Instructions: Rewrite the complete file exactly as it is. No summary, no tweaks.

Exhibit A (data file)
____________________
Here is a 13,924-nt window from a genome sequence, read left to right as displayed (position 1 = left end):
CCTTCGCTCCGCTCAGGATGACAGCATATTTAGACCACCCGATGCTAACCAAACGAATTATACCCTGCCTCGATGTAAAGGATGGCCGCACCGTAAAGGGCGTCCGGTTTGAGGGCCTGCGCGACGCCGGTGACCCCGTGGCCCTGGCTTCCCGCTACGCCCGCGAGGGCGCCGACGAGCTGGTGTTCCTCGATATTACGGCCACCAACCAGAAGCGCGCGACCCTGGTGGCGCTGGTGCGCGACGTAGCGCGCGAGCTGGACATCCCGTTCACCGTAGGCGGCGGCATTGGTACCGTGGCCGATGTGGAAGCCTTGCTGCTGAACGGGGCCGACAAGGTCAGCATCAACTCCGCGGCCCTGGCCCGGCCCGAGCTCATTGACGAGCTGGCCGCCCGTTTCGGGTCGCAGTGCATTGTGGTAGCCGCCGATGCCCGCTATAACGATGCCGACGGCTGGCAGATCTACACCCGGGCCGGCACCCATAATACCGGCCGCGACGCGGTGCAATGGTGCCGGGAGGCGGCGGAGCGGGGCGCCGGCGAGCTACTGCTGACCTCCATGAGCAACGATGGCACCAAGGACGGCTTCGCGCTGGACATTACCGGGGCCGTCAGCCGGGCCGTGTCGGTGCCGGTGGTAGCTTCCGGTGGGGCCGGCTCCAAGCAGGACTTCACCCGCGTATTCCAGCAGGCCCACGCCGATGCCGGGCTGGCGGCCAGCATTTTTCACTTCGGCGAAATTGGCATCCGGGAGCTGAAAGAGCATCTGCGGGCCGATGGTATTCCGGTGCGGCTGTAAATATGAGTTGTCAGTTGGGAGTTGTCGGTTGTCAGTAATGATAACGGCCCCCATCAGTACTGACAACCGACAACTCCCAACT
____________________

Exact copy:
Here is a 13,924-nt window from a genome sequence, read left to right as displayed (position 1 = left end):
CCTTCGCTCCGCTCAGGATGACAGCATATTTAGACCACCCGATGCTAACCAAACGAATTATACCCTGCCTCGATGTAAAGGATGGCCGCACCGTAAAGGGCGTCCGGTTTGAGGGCCTGCGCGACGCCGGTGACCCCGTGGCCCTGGCTTCCCGCTACGCCCGCGAGGGCGCCGACGAGCTGGTGTTCCTCGATATTACGGCCACCAACCAGAAGCGCGCGACCCTGGTGGCGCTGGTGCGCGACGTAGCGCGCGAGCTGGACATCCCGTTCACCGTAGGCGGCGGCATTGGTACCGTGGCCGATGTGGAAGCCTTGCTGCTGAACGGGGCCGACAAGGTCAGCATCAACTCCGCGGCCCTGGCCCGGCCCGAGCTCATTGACGAGCTGGCCGCCCGTTTCGGGTCGCAGTGCATTGTGGTAGCCGCCGATGCCCGCTATAACGATGCCGACGGCTGGCAGATCTACACCCGGGCCGGCACCCATAATACCGGCCGCGACGCGGTGCAATGGTGCCGGGAGGCGGCGGAGCGGGGCGCCGGCGAGCTACTGCTGACCTCCATGAGCAACGATGGCACCAAGGACGGCTTCGCGCTGGACATTACCGGGGCCGTCAGCCGGGCCGTGTCGGTGCCGGTGGTAGCTTCCGGTGGGGCCGGCTCCAAGCAGGACTTCACCCGCGTATTCCAGCAGGCCCACGCCGATGCCGGGCTGGCGGCCAGCATTTTTCACTTCGGCGAAATTGGCATCCGGGAGCTGAAAGAGCATCTGCGGGCCGATGGTATTCCGGTGCGGCTGTAAATATGAGTTGTCAGTTGGGAGTTGTCGGTTGTCAGTAATGATAACGGCCCCCATCAGTACTGACAACCGACAACTCCCAACT